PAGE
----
Welcome to the JOE-DOWN, a back-and-forth movie review blog by two snarky newspapermen named Joe from Minnesota, Joe Froemming and Joe Brown. We will take turns selecting a movie — any movie we want — and review it here. For this installment, Brown picked “Almost Heroes.”
The Movie: “Almost Heroes”
Starring: Chris Farley, Matthew Perry, Eugene Levy
Director: Christopher Guest
Plot Summary: (From Rotten Tomatoes) A group of misfits explorers in 1804 lead a bumbling, ill-fated expedition in an attempt to reach the Pacific Ocean before Lewis and Clark.
Rotten Tomatoes Rating: 8 percent
Brown: I think it’s time the JOE-DOWN went on a journey.
Between last week’s look into a Saturday of detention with “The Breakfast Club” and a pending polar vortex sheltering us Minnesotans for the next week as our state becomes Hoth, I wanted to explore… without leaving the warmth of my apartment.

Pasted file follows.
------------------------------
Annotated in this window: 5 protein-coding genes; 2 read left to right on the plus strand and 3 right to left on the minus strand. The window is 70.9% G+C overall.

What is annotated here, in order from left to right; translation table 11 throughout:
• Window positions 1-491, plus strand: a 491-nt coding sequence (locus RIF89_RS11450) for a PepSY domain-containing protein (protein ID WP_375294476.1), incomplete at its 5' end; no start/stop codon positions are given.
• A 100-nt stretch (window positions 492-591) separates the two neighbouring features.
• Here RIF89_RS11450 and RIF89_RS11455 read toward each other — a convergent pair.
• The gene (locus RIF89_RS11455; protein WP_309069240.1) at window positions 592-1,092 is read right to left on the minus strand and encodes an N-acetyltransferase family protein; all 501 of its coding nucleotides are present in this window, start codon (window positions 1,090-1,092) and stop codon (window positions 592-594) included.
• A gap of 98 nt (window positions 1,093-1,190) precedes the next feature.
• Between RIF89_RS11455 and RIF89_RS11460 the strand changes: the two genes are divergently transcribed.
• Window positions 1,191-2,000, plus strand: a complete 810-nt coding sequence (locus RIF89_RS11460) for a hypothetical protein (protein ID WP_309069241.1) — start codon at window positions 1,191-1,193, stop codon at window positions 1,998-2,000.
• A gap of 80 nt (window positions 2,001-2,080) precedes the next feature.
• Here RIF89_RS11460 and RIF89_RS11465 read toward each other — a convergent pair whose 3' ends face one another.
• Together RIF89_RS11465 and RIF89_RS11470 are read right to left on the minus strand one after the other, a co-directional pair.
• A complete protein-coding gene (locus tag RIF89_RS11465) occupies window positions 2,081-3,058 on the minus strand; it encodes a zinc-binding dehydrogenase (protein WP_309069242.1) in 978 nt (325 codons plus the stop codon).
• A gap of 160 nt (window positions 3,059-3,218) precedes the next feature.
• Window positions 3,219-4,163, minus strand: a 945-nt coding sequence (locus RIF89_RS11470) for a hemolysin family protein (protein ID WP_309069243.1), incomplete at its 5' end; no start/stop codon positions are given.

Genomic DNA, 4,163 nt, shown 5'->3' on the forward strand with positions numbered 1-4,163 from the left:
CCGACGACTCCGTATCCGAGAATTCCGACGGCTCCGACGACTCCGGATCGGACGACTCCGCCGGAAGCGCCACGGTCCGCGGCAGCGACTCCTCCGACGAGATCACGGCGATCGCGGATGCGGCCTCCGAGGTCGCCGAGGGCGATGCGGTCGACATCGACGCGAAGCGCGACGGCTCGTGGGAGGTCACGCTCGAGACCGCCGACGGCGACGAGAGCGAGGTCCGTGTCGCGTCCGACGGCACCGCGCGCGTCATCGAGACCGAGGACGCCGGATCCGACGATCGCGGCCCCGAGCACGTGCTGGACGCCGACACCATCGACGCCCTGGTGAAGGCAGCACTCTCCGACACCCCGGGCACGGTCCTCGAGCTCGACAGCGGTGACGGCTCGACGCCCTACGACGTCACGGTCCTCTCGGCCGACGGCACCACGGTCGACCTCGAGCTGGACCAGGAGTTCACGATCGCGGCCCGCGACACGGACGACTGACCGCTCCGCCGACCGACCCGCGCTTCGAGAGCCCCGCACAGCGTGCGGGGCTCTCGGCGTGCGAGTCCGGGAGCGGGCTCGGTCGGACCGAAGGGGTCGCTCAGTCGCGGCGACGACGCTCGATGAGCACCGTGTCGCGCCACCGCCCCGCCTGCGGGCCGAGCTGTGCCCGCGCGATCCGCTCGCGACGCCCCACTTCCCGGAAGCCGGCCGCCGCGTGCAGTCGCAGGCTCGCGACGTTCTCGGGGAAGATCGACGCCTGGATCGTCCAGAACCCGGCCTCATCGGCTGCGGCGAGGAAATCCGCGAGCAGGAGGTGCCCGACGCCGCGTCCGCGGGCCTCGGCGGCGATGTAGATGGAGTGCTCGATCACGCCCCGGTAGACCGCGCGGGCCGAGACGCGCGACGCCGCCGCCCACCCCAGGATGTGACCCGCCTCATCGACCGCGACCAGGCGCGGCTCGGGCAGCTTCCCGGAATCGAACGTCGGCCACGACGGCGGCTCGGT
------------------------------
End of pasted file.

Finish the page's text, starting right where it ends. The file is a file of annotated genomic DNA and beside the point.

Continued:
So, let’s relive the days of discovery and Manifest Destiny with “Almost Heroes.”
In all honesty, this is kind of a somber pick for me. I love Chris Farley’s work. As an awkward big guy myself, Farley struck a chord with me when I was a teen and it still sticks with me now. Hell, I remember doing the Matt Foley skit from “SNL” in a social studies class in high school.
“Almost Heroes,” unfortunately, has the distinction of being Farley’s last major role before his death via drug overdose.
And… he has to carry Chandler from “Friends” in this. So, you know, probably not the best way to go out.
Froemming, give us some an initial thought while I go hunt for some eagle eggs.